In 1985, two displaced Romanian families came to Marshfield, Missouri, having defected from the Soviet bloc. At the time, my dad (the guy in the back row with the stripey tie) was minister of music and youth at First Baptist Marshfield. All the teenagers you see crammed into the picture were members of his youth group. Scattered throughout are the Borza family–mother Maria in the back center, son Audie in the second row, and daughter Diana beside me and my Smurf.

That Christmas (which is when this photo was taken), First Baptist decided to pull together gifts and supplies for the newly arrived families, to help them feel more connected to our community. And I had an idea: I raided my toy box. There was this Transformers car (or Go-Bots–I don’t remember which), a little blue convertible number, that I absolutely loved, and I seized on that as the perfect gift. I don’t remember if Mom wrapped it or not; I just remember the feeling of happiness that came with handing it over to my new friend. Strong enough that today, almost thirty years after the fact, it’s still clear as a bell in my mind.

The world is full of so many lonely souls. That moment of connection with the Borza boy was an eight-year-old’s first inkling of the truth of that statement. At the time, I didn’t know from communism or dictatorship or political repression. It would be years before I could formulate a decent definition of the Soviet Union, and by the time I could it didn’t even exist anymore. But here was this kid, not so different from me, a kid who enjoyed Christmas presents and little toy cars every bit as much as I did. A kid who, given other circumstances, might have been me, and I him. And for the briefest of spaces, our lives intertwined, became one. And I learned, albeit unconsciously. As I told my friend upon relating the story, I couldn’t even remember the family’s name, not until I read it off the back of the photo. Couldn’t remember the year. Just the faces. And the feeling. Of connection. Of camaraderie. Of compassion.

Perhaps this explains the fervor with which I approach the ongoing confrontation between fear and human decency that is the Syrian refugee crisis. I have been there and done that. And I would gladly do it again. In a heartbeat. My friendship with the Borza kids (there was even some teasing about a young crush I might or might not have had on Diana) is a foundational memory, one of the basic building blocks of who I am today.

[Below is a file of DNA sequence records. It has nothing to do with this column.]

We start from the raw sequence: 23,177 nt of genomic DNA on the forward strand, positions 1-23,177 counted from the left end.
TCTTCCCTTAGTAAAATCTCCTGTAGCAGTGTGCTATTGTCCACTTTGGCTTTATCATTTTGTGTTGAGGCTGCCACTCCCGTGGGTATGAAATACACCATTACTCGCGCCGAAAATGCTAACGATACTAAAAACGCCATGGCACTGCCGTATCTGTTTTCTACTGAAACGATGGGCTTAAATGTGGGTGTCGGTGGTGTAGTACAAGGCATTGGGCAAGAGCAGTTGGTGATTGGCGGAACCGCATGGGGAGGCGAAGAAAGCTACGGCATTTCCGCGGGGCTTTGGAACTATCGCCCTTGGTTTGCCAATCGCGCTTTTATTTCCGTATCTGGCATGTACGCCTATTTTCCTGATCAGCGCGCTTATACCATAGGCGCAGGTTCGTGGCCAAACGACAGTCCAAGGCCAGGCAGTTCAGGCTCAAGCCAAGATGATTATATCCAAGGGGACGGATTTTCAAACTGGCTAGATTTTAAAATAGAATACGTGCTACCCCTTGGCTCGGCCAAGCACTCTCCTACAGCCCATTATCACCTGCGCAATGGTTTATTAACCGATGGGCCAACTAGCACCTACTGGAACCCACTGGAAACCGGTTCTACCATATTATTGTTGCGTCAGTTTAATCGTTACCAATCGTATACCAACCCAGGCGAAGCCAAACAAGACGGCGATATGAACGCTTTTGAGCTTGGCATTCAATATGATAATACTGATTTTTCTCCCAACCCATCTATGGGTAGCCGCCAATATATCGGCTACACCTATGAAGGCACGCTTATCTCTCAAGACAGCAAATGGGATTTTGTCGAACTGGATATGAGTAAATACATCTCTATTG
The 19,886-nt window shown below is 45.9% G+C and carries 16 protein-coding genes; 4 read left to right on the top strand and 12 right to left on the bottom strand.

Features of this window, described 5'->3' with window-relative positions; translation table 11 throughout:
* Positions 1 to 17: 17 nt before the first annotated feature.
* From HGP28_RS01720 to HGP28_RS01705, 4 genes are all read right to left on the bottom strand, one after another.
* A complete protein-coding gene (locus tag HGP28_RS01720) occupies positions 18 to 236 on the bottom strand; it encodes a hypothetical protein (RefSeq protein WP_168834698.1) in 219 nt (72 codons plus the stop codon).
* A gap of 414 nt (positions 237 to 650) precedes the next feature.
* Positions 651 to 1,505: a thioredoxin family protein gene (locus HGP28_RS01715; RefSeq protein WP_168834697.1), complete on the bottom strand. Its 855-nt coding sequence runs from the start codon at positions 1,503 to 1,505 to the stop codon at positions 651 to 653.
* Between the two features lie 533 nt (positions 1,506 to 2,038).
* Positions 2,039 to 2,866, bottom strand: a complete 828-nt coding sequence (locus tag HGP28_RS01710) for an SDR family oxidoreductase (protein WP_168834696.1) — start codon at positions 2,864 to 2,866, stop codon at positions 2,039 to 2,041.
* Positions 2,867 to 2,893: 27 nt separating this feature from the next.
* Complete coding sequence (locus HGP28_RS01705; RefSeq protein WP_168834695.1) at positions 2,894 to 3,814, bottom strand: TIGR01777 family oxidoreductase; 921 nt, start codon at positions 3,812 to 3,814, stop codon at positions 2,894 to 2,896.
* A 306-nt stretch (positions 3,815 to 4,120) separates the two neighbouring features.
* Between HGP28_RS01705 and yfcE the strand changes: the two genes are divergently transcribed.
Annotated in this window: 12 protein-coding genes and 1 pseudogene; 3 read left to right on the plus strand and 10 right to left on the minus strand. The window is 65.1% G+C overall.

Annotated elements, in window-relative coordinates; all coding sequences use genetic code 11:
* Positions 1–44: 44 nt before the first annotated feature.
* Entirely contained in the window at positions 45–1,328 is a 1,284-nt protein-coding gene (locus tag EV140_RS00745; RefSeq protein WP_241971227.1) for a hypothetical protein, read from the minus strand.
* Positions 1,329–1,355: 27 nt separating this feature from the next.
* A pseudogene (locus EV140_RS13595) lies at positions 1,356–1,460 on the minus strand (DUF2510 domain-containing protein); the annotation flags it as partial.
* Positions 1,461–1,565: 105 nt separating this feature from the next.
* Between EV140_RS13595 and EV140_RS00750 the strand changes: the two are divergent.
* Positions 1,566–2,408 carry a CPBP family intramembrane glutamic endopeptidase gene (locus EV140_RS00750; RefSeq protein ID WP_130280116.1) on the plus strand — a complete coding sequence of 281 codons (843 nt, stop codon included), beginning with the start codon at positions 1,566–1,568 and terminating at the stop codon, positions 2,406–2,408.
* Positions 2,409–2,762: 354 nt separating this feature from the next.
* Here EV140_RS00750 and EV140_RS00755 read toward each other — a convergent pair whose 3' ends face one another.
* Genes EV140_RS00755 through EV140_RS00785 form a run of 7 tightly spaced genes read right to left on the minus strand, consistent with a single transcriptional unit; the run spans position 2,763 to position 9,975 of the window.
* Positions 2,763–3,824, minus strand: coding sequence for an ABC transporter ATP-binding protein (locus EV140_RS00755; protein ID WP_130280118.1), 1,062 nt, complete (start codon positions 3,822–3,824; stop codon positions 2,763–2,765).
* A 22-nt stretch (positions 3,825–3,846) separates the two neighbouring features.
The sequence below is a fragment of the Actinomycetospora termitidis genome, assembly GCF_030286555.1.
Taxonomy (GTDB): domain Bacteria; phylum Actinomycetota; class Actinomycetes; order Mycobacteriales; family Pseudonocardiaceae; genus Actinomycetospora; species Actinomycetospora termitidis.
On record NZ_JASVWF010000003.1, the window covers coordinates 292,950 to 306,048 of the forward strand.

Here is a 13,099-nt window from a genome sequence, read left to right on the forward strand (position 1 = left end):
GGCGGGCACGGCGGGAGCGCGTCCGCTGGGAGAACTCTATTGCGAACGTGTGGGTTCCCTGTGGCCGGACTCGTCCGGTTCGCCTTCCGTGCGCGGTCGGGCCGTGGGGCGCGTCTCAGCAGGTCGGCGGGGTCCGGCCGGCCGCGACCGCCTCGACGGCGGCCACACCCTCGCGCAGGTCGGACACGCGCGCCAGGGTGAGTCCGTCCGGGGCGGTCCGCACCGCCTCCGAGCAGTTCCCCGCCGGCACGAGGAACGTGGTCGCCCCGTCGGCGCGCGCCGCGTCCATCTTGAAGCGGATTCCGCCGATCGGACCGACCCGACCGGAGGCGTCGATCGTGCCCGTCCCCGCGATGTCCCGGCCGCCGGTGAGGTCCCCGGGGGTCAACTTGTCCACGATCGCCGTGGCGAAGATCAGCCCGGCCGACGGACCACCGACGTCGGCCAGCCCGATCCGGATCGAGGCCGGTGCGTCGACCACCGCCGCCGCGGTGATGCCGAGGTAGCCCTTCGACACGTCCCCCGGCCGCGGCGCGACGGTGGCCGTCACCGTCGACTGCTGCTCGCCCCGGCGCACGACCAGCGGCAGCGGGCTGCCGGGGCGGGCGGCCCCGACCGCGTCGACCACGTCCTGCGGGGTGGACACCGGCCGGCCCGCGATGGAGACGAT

Lest I be misunderstood, this is not about religion or spirituality. The part played in this story by my dad’s church is purely incidental, the conduit whereby I was connected with the Other, who turned out to be not quite as Other as we sometimes expect. Really, this is about recognition: staring into the face of a stranger only to discover it’s your own face in disguise. A refugee by any other name…is Me.

The events of the last few days have yanked this memory back into the forefront of my brain. I’m glad for that: it keeps my humanity alive, in the face of overwhelming odds. It reminds me of the blood that runs, and the hearts that beat alike, in their chests and mine. We are brothers, sisters, prójimos. We are One.

I understand the fear; I understand the hatred, the instinct that begs for the immediate release of violent and fiery retaliation. These voices whisper to me as much as to anyone else. Which is why this is so important: freedom is meaningless until we willingly set it aside for the sake of others. Courage is just a word until we face a threat, and act anyway.

The Borzas call to me from the past, and the Syrians call to me in the present. What is my answer? I am here.

I can’t just urge my governor to reverse his stance on this issue unless I’m willing to step up and reach out. I am here.

These people need friends, shelter, guidance, hands extended in welcome. I am here.

Governor Abbott: Need a sponsor?

I am Here.

Freshly (De)Pressed

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Once upon a time,
long ago, in a galaxy far, far away,
I was a simple blogger
going about his business

happily.

Typing away in relative obscurity
unaware of the dangers lurking
just around the corner.

And then…

I was Freshly Pressed!!!!!!!!

Now,
after sitting on my laurels
after my fifteen
after being inundated with the drive-by praise of random strangers,
I’m a nervous wreck.

‘Cause now,
I’m chasing the dragon…

Welcome to WordPress–
where you are one voice among millions
and the loudest scream barely clears a whisper

where your chances of being noticed
are about as good
as the guy’s who parks cars at the White House are
of inheriting the presidency…
How many would have to go down
for anything to land on us?

Dear WordPress…
dear, dear WordPress…
Thank you for amplifying our sense of
worthlessness
by introducing us to the fleeting nature of fame.

Isn’t it enough to create a space
and then let it be filled
with the variegated voices of valuable people?
We don’t need adulation;
we need registration…and then
freedom to move about our
worldviews
without the pressure of competition